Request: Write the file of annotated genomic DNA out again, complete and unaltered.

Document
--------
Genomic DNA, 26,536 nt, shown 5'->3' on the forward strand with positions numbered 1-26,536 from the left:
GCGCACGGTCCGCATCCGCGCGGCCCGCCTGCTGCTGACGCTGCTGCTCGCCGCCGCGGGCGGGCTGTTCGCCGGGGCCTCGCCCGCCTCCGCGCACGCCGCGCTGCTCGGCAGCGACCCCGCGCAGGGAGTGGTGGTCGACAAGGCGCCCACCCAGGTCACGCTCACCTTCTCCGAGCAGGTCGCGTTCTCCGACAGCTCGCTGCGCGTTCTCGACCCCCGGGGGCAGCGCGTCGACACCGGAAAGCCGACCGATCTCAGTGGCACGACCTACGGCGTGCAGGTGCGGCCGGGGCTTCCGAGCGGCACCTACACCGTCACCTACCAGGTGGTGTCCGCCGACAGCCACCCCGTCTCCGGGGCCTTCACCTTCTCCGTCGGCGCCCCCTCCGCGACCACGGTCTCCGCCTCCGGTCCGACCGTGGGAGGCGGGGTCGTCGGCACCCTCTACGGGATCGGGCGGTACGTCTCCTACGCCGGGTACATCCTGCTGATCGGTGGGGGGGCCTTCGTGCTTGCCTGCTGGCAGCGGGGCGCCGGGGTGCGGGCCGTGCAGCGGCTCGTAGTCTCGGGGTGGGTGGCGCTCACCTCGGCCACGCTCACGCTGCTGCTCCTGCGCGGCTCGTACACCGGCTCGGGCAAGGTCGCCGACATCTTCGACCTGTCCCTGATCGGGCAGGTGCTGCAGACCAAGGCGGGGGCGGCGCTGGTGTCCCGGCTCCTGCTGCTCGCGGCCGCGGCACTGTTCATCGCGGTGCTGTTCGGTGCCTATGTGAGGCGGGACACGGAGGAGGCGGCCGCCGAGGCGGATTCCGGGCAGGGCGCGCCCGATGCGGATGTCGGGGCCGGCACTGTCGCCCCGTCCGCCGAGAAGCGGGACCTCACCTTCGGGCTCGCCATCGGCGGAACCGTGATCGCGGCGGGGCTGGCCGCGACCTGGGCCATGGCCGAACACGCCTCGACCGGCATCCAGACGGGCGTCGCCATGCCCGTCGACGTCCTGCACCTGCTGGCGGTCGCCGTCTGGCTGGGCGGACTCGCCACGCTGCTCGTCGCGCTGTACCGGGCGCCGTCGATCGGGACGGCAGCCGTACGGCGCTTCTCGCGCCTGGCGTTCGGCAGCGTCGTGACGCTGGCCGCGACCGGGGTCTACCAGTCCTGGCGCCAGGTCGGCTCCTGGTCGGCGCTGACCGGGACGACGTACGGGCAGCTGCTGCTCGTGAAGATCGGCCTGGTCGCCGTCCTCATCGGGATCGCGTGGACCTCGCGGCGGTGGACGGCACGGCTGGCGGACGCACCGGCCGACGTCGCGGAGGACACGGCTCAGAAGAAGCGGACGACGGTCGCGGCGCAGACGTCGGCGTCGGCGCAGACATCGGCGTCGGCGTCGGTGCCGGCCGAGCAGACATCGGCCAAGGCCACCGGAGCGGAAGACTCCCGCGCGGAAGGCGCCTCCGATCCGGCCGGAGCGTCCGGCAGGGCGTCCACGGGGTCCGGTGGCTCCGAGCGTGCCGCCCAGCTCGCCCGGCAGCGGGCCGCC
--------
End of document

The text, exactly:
Genomic DNA, 26,536 nt, shown 5'->3' on the forward strand with positions numbered 1-26,536 from the left:
GCGCACGGTCCGCATCCGCGCGGCCCGCCTGCTGCTGACGCTGCTGCTCGCCGCCGCGGGCGGGCTGTTCGCCGGGGCCTCGCCCGCCTCCGCGCACGCCGCGCTGCTCGGCAGCGACCCCGCGCAGGGAGTGGTGGTCGACAAGGCGCCCACCCAGGTCACGCTCACCTTCTCCGAGCAGGTCGCGTTCTCCGACAGCTCGCTGCGCGTTCTCGACCCCCGGGGGCAGCGCGTCGACACCGGAAAGCCGACCGATCTCAGTGGCACGACCTACGGCGTGCAGGTGCGGCCGGGGCTTCCGAGCGGCACCTACACCGTCACCTACCAGGTGGTGTCCGCCGACAGCCACCCCGTCTCCGGGGCCTTCACCTTCTCCGTCGGCGCCCCCTCCGCGACCACGGTCTCCGCCTCCGGTCCGACCGTGGGAGGCGGGGTCGTCGGCACCCTCTACGGGATCGGGCGGTACGTCTCCTACGCCGGGTACATCCTGCTGATCGGTGGGGGGGCCTTCGTGCTTGCCTGCTGGCAGCGGGGCGCCGGGGTGCGGGCCGTGCAGCGGCTCGTAGTCTCGGGGTGGGTGGCGCTCACCTCGGCCACGCTCACGCTGCTGCTCCTGCGCGGCTCGTACACCGGCTCGGGCAAGGTCGCCGACATCTTCGACCTGTCCCTGATCGGGCAGGTGCTGCAGACCAAGGCGGGGGCGGCGCTGGTGTCCCGGCTCCTGCTGCTCGCGGCCGCGGCACTGTTCATCGCGGTGCTGTTCGGTGCCTATGTGAGGCGGGACACGGAGGAGGCGGCCGCCGAGGCGGATTCCGGGCAGGGCGCGCCCGATGCGGATGTCGGGGCCGGCACTGTCGCCCCGTCCGCCGAGAAGCGGGACCTCACCTTCGGGCTCGCCATCGGCGGAACCGTGATCGCGGCGGGGCTGGCCGCGACCTGGGCCATGGCCGAACACGCCTCGACCGGCATCCAGACGGGCGTCGCCATGCCCGTCGACGTCCTGCACCTGCTGGCGGTCGCCGTCTGGCTGGGCGGACTCGCCACGCTGCTCGTCGCGCTGTACCGGGCGCCGTCGATCGGGACGGCAGCCGTACGGCGCTTCTCGCGCCTGGCGTTCGGCAGCGTCGTGACGCTGGCCGCGACCGGGGTCTACCAGTCCTGGCGCCAGGTCGGCTCCTGGTCGGCGCTGACCGGGACGACGTACGGGCAGCTGCTGCTCGTGAAGATCGGCCTGGTCGCCGTCCTCATCGGGATCGCGTGGACCTCGCGGCGGTGGACGGCACGGCTGGCGGACGCACCGGCCGACGTCGCGGAGGACACGGCTCAGAAGAAGCGGACGACGGTCGCGGCGCAGACGTCGGCGTCGGCGCAGACATCGGCGTCGGCGTCGGTGCCGGCCGAGCAGACATCGGCCAAGGCCACCGGAGCGGAAGACTCCCGCGCGGAAGGCGCCTCCGATCCGGCCGGAGCGTCCGGCAGGGCGTCCACGGGGTCCGGTGGCTCCGAGCGTGCCGCCCAGCTCGCCCGGCAGCGGGCCGCC